After Article 370, is it the turn of BEFR?

[ Bengia Ajum ]

Recently I was talking to my college friend from Kashmir and suddenly the conversation veered towards the removal of Articles 370 and 35 (A). Like any other Kashmiri, my college friend is also still reeling under the effect of its removal.

From our conversation, I could make out that the people of Jammu & Kashmir and Ladakh, in particular those of the Kashmir valley, are still feeling hurt by the decision of the union government to remove it. Many fear that this move has put their entire future at stake. The BJP and ultra-nationalist groups like the RSS continue to push Kashmiri Muslims towards the corner with their hardened anti-minority politics.

On 5 August, 2019, the government of India bifurcated the then state of Jammu & Kashmir into two union territories of Jammu & Kashmir and Ladakh. Along with it, Articles 370 and 35 (A) were nullified. These articles had given the erstwhile state its special status and the mandate to define its domicile rules. This has opened the floodgate for outsiders to move into the state. Last year, the government of India told the Lok Sabha that 34 outsiders have bought properties in Jammu & Kashmir.

As a citizen of the state that is protected under the Bengal Eastern Frontier Regulation (BEFR) Act, 1873, which also prohibits outsiders from buying properties in the state, it worries me that these nationalists may next seek the removal of the BEFR.

Mainland Indians, especially the hyper-nationalists, have always opposed the provision of the BEFR. History tells us that, on several occasions, they demanded that the government of India remove this Act. In the past, the opposition parties tried to force the then prime minister Jawaharlal Nehru to settle 1,00,000 farmers from Punjab in the NEFA (Arunachal Pradesh) after the 1962 war with China. Also, late socialist leader Ram Manohar Lohia, in protest against the inner line permit (ILP) system, once tried to forcibly enter the state without an ILP.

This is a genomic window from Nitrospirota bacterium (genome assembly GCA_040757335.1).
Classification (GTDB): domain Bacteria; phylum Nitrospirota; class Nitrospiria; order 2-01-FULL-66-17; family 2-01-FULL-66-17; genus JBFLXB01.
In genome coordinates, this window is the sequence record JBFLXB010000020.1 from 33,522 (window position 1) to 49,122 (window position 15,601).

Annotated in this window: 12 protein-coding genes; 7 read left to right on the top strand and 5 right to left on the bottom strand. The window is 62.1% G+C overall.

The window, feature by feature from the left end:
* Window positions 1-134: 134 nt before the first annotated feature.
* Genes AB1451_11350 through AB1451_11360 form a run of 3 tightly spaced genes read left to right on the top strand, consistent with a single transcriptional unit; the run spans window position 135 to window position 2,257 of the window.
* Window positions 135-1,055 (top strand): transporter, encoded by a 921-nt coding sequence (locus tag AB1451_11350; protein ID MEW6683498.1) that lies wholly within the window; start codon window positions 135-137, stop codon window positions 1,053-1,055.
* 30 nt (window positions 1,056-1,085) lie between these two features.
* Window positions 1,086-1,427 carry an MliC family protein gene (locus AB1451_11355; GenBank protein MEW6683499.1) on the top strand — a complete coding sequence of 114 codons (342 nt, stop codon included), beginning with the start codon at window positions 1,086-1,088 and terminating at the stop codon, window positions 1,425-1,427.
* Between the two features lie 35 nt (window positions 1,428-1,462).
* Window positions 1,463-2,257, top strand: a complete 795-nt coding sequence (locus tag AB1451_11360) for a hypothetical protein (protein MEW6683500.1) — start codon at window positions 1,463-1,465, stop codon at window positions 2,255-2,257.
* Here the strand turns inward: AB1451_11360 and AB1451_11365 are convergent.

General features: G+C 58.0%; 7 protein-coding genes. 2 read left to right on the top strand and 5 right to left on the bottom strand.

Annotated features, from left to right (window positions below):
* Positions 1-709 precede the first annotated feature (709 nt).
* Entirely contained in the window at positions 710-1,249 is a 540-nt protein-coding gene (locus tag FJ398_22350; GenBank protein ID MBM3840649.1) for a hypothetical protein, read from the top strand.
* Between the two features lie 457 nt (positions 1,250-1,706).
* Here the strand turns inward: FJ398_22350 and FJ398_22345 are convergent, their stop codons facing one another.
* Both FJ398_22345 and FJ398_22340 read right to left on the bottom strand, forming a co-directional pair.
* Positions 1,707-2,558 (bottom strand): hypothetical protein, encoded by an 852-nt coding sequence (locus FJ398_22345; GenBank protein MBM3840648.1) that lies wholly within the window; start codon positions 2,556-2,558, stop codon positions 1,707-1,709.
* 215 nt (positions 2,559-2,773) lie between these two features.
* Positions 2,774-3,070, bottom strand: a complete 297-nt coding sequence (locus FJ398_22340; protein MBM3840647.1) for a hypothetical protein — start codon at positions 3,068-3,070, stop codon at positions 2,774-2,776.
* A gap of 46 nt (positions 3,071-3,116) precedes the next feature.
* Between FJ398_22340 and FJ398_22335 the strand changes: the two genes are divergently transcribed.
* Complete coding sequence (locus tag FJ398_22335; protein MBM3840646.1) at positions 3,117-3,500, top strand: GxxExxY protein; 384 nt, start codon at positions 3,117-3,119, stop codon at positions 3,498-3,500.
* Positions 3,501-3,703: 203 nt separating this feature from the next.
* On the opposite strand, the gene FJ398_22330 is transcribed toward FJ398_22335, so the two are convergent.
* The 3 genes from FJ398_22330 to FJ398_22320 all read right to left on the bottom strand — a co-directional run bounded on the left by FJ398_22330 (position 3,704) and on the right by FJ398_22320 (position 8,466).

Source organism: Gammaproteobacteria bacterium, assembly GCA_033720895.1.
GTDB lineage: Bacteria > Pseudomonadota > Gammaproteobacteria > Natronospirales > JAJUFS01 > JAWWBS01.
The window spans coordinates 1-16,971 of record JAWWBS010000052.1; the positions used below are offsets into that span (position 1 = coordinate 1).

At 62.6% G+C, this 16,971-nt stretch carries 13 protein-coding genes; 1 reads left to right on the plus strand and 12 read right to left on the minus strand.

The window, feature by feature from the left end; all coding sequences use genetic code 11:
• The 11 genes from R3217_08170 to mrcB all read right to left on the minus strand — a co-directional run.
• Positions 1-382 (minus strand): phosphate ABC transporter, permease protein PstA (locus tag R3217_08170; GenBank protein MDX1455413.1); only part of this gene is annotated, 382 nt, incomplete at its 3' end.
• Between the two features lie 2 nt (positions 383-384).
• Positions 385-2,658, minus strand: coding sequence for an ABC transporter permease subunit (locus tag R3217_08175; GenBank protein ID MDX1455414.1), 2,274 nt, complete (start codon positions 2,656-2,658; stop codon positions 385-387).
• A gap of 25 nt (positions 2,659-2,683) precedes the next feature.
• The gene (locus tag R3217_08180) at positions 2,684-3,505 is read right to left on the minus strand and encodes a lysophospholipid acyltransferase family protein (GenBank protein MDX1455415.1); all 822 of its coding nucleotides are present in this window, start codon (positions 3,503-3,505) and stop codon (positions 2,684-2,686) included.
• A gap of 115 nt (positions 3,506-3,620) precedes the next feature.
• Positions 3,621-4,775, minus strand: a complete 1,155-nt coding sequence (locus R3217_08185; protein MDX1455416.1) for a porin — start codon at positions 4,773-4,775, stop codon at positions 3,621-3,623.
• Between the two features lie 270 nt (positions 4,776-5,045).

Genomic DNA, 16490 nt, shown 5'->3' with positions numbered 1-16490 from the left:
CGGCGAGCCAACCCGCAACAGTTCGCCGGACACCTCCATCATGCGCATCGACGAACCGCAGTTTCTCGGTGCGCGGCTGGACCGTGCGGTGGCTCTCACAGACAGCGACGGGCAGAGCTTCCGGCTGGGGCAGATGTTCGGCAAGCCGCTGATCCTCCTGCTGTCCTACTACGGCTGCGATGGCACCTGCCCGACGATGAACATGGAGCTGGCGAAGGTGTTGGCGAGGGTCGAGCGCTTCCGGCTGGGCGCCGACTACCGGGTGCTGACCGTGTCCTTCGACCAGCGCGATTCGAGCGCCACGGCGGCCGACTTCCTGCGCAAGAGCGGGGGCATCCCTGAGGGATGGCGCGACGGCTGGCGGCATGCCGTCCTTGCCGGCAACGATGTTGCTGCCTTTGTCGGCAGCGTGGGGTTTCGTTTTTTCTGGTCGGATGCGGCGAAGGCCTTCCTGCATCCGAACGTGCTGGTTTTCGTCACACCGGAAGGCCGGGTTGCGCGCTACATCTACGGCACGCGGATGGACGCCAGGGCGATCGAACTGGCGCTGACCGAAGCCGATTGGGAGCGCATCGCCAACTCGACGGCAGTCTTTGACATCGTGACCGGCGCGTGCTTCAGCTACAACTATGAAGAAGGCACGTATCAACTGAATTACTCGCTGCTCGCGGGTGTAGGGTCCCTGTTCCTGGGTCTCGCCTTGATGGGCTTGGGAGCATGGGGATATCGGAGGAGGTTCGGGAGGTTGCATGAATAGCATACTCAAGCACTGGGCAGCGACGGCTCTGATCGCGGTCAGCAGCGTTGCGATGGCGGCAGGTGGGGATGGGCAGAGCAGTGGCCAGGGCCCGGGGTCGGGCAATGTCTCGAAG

These are glaring examples of the deep hatred mainland Indians have for the ILP system. Imagine what might have been the situation in Arunachal had Nehru succumbed to the pressure of the opposition parties and allowed the settlement of farmers from Punjab? By now, just like Tripura, where the indigenous tribes have been reduced to a minority due to large-scale migration of Bengalis, Arunachal would have been in a similar situation.

These hyper-nationalists do not understand the history behind the BEFR and Article 35 (A). States like Arunachal Pradesh and Jammu & Kashmir became part of India only after 1947. Before that, they had their own identities, but sadly, the nationalists fail to recognise this uniqueness. Any move to scuttle the BEFR will have a catastrophic effect in Arunachal. Already the Chakma-Hajong refugees are seeking citizenship rights, which definitely will be followed by the demand for inclusion in the APST category and, perhaps later, land rights. Therefore, irrespective of political and ideological differences, every Arunachalee indigenous tribal citizen should always strive to protect the BEFR.

Today, states like Manipur and Meghalaya are demanding the ILP system to protect their respective states from the onslaught of outsiders. The citizens of the state should always remain indebted to a person like Verrier Elwin, who worked hard for the protection of the indigenous tribes and their rich culture. Though Elwin started his life in India as a Christian missionary, during the latter part of his career, he spent a majority of his time in the NEFA, working for the preservation of the tribal culture, and was bitterly opposed to outsiders influencing the tribal way of life.

There are an incredible number of fascinating books written by people like Elwin, and several others published by the research department, documenting the early history of the state. These books give riveting information about how the tribal people of the state have evolved over the years. In this day of Facebook and WhatsApp, where fake news circulates like hot cakes, reading about the history of the state will freshen up our minds and also take us back to our roots.